Mar 24, 2022 - Politics

How the library wars have played out in one Texas county

Illustration of a bookshelf with rainbow-colored books wrapped in "do not enter" yellow tape.
Illustration: Maura Losch/Axios

A former Llano County librarian alleges that she was fired for insubordination this month after refusing to remove books from the shelves.

Driving the news: Documents obtained by Axios and interviews we've conducted show how a group of residents has won control of the local library system and pushed for a purge of books touching on gender and race.

Why it matters: Llano County is a case study in how efforts to pull books off shelves have caught fire across Texas — and the rest of the country — as Republicans land on a hot-button issue ahead of midterm elections.

  • Top GOP politicians in the state, including Gov. Greg Abbott and Attorney General Ken Paxton, have called for investigating library inventory as a matter of parental control.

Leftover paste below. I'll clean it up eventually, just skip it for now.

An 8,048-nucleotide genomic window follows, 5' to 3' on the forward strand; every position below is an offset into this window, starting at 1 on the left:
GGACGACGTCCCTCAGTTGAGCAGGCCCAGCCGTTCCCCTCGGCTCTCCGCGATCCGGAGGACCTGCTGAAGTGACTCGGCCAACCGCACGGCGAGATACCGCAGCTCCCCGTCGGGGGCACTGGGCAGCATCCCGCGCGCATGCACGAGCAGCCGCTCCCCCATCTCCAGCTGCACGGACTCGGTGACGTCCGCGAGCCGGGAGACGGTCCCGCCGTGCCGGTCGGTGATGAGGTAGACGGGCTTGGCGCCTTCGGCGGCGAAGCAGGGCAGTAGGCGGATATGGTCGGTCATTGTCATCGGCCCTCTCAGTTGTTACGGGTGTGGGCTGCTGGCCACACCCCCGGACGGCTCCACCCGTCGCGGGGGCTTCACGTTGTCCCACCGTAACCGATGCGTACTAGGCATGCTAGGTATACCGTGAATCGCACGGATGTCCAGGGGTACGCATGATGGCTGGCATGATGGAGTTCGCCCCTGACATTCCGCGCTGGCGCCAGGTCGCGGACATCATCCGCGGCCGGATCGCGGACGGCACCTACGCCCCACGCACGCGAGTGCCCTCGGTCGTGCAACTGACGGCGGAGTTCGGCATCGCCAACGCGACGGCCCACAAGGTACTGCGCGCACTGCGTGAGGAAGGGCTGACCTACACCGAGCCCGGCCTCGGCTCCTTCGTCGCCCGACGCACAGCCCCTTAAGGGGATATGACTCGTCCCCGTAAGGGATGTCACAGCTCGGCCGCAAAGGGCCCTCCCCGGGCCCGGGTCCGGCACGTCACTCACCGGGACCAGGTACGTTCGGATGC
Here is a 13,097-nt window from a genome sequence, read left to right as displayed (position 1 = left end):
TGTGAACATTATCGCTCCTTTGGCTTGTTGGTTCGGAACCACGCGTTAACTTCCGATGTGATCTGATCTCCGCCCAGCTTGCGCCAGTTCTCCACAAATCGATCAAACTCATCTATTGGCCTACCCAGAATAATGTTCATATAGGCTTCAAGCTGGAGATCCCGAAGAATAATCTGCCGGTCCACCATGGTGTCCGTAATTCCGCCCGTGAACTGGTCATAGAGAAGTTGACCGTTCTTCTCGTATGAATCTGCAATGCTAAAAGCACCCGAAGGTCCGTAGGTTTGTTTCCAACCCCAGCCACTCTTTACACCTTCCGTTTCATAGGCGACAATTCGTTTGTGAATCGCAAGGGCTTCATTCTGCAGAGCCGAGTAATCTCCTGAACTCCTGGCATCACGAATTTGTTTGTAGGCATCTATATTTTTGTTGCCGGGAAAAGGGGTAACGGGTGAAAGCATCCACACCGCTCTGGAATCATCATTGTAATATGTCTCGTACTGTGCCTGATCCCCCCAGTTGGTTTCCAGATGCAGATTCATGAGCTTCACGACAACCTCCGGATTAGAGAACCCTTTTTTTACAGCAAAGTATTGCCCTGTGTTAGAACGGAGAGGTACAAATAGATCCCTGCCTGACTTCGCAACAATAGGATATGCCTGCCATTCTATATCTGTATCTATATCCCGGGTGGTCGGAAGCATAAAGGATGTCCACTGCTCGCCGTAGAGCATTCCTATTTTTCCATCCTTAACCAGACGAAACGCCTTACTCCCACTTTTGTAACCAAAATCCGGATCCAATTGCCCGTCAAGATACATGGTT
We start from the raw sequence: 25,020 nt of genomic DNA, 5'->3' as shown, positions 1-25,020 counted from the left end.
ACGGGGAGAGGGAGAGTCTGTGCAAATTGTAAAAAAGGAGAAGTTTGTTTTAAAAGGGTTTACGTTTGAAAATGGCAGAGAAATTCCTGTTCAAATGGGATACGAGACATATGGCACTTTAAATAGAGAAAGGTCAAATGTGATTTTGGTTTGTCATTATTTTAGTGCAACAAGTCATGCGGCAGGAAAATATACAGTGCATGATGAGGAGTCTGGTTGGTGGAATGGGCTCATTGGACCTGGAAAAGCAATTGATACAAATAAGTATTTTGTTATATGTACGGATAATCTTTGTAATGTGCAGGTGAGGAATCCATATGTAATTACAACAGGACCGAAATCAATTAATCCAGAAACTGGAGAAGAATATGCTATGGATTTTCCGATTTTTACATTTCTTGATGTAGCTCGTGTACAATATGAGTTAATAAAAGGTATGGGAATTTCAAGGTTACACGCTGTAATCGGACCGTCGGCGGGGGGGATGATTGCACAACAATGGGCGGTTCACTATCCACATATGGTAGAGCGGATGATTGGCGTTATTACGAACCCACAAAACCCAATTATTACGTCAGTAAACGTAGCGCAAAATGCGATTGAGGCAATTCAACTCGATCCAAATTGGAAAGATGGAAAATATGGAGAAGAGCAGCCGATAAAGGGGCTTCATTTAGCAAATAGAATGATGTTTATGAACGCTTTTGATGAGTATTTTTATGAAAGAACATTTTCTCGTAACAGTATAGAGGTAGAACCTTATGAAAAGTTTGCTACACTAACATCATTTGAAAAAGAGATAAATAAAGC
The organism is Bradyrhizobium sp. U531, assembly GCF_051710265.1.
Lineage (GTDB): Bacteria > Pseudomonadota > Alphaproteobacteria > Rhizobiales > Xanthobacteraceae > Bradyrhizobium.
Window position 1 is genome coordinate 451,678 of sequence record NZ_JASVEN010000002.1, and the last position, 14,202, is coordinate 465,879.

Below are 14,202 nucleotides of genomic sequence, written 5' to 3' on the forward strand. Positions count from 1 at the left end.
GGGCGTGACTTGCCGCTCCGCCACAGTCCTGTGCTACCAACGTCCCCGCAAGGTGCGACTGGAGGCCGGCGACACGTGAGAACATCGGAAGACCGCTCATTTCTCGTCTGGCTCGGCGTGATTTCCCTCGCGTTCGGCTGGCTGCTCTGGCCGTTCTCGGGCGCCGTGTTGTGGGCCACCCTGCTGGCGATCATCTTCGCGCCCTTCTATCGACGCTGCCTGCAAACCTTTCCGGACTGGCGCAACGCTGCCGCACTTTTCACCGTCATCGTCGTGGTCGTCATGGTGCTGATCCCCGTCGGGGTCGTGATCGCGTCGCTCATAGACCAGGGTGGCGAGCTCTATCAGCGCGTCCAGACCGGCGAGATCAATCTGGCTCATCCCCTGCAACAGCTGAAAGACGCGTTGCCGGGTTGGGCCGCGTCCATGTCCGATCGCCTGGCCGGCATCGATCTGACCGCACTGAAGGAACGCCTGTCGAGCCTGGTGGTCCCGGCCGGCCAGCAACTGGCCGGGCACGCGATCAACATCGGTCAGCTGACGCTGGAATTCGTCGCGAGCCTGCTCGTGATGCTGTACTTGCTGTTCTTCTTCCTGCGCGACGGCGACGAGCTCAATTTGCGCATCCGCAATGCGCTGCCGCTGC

• Books dealing with topics such as race and gender have been especially singled-out by state lawmakers as they raise alarms about “critical race theory” and transgender care.

Yes, but:

"Freedom to read is a right that must be protected in our schools and public libraries, and we must not give in to the vocal few that want to speak for the many."
— Austin Public Library director Roosevelt Weeks in December

Of note: Llano County, with population 21,000 and a median household income of $53,000, is 86% non-Hispanic white and went for Donald Trump by an 80-20 margin in 2020.

  • It spends about $600,000 a year on library operations. Austin, with a median household income of $72,000 and nearly a million people, has a library budget of about $60 million.
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